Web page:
Jason Cohen once said that “Every company has a culture. The only question is whether or not you decide what it is.” - I couldn’t agree more. I think this can extend further, though, not just to companies but to any group of people working together.

Bands have a culture, stereotypically defined by their genre of music. Sports teams have a culture. Towns and cities obviously have a culture. Even brands have a culture, not just internally, but externally as well (Like Red Bull). The word “culture” really comes down to any set of values which are adhered to and promoted by a group of individuals.

Either you choose a culture, or you end up with one.

Open source projects typically have a very strong (which is to say: clearly evident) culture. Unfortunately most of the time, in my experience, it’s not one which is consciously chosen.

The majority of open source projects start out as a couple of people hacking away to build a tool. Then occasionally they blossom and eventually grow into something far larger. The culture of the project evolves not with the codebase, but rather with the contributors who participate in writing it.

For open source projects, culture has nothing to do with what test suite you use, or what code standards, or how often you release. Culture is the tone of the comments in the issue tracker. Culture is the jokes which are (or are not) deemed to be acceptable in IRC. Culture is the type of response which is given when a new contributor shows up with a “stupid” question.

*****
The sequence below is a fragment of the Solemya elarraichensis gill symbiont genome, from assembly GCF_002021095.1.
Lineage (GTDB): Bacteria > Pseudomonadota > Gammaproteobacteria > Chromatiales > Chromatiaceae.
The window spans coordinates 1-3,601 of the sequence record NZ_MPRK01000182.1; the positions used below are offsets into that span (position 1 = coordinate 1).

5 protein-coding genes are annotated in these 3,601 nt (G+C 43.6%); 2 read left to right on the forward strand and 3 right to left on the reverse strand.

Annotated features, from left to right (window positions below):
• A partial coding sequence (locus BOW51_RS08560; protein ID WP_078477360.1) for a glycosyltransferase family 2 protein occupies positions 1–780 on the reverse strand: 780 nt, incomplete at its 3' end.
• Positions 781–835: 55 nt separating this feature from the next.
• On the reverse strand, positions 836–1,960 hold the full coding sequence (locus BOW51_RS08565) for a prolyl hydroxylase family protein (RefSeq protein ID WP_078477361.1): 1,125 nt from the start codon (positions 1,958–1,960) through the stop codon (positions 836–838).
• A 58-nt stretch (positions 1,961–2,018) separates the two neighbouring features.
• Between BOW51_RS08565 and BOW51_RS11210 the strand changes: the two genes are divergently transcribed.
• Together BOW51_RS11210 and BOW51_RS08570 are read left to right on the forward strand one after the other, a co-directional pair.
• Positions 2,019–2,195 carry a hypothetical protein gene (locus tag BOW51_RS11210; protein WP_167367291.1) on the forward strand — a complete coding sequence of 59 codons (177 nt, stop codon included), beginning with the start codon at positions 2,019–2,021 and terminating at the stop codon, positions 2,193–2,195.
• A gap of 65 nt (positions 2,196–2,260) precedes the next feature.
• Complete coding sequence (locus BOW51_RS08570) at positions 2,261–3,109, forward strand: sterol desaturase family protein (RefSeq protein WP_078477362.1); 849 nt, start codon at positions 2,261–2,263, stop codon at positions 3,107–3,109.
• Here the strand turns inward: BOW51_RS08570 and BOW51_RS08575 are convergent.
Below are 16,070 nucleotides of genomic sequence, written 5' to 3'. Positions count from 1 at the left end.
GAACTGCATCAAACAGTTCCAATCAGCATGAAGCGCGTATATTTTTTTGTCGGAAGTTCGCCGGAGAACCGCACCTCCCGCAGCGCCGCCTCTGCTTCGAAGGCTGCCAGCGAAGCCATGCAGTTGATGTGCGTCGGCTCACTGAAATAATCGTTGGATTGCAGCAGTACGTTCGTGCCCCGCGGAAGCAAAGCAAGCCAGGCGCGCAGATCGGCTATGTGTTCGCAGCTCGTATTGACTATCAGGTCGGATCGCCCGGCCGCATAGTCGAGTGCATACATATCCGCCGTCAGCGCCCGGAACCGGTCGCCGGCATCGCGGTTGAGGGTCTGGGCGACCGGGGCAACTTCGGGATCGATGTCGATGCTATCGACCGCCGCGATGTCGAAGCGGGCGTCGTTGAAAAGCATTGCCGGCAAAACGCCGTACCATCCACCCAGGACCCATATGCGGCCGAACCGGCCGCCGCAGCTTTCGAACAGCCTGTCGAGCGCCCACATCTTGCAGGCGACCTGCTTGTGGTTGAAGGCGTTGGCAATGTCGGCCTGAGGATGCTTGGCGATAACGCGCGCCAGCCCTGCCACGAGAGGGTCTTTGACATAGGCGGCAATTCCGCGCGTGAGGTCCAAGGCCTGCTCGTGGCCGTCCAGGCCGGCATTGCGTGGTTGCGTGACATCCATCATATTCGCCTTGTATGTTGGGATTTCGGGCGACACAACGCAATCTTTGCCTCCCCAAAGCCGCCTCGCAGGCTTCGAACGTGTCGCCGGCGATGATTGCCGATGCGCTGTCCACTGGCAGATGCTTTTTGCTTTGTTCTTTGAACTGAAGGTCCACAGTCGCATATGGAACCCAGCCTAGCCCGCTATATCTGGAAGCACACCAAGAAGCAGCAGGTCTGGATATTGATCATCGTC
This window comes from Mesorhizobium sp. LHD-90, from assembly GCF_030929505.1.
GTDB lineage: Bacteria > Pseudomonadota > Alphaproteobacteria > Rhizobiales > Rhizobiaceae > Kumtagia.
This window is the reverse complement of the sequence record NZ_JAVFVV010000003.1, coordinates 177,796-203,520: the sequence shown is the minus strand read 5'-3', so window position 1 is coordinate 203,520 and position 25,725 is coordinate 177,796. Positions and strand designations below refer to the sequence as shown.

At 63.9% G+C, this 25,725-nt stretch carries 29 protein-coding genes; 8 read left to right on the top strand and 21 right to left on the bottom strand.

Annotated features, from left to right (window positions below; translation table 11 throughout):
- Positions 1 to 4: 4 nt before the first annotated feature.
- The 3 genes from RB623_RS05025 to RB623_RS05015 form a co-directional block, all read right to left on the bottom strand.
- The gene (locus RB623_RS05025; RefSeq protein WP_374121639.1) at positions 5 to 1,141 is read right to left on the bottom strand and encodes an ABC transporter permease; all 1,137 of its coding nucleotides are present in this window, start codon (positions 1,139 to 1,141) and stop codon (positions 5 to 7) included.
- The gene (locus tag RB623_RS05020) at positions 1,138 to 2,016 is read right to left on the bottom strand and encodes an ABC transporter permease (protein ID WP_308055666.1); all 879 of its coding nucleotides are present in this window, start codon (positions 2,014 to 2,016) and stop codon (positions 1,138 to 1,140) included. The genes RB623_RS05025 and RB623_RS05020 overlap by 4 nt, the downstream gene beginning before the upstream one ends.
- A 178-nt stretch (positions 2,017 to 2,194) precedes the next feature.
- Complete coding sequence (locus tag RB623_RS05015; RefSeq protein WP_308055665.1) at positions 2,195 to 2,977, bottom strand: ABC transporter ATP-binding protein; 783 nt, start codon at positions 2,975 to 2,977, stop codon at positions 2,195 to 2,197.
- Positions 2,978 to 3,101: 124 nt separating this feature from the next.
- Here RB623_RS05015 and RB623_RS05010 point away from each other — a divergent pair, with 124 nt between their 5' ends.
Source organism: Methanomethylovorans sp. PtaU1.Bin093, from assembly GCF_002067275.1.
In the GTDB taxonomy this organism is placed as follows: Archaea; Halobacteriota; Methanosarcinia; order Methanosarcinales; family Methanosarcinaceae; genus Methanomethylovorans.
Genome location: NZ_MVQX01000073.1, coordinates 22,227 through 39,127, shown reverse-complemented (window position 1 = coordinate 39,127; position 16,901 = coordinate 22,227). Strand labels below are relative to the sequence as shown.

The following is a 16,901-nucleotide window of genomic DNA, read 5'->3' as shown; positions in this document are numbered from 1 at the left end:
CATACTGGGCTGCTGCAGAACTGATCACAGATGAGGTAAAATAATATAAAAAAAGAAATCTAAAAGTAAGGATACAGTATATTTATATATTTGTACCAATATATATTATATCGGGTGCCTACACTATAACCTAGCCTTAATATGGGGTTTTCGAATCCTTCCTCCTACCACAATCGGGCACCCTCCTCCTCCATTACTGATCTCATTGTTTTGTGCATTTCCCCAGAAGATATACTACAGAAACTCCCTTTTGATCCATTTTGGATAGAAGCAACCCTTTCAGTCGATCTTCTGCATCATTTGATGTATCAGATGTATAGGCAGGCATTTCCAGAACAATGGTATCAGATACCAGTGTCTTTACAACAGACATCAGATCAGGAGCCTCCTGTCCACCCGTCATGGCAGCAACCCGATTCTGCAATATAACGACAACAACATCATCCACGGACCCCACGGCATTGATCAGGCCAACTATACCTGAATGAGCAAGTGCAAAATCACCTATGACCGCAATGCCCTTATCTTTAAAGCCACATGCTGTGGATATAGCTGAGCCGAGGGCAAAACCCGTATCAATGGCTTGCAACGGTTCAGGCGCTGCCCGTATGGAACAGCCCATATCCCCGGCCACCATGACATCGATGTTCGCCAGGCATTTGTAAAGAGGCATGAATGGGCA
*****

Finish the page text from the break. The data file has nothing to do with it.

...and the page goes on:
If you run an open source project (or a company, or a band) there is a great deal of responsibility on your shoulders to set that culture. If you start out with “harmless banter” when you’re just 3 people, each new person who joins the group will understand that this is the code of conduct which will allow them to “fit in” with your crew. In short, each new member will mirror the behaviour of existing members. The more members you have, the harder it is to get all (or any) of them to suddenly do something different.

Whatever vibe is present within a community is the one which is generally perpetuated and repeated throughout it.

Approaches and Results

Two recent examples in particular come to mind:

Last year the Drupal project had one of the best cultural initiatives I’ve ever seen for an open source project. It was called Getting off The Island. The premise was that it’s easy to get stuck inside a little bubble of the one technology that you’re working on, forgetting the wider ecosystem of projects and even other languages. The initiative encouraged Drupal contributors to “get off the island” and go out into the world and learn from other open source projects. Then, return with new knowledge and skills that might benefit Drupal in the future. I was invited to speak about Ghost at DrupalCamp Vienna last year as a part of this initiative, and it was the most interesting conference I attended in 2013.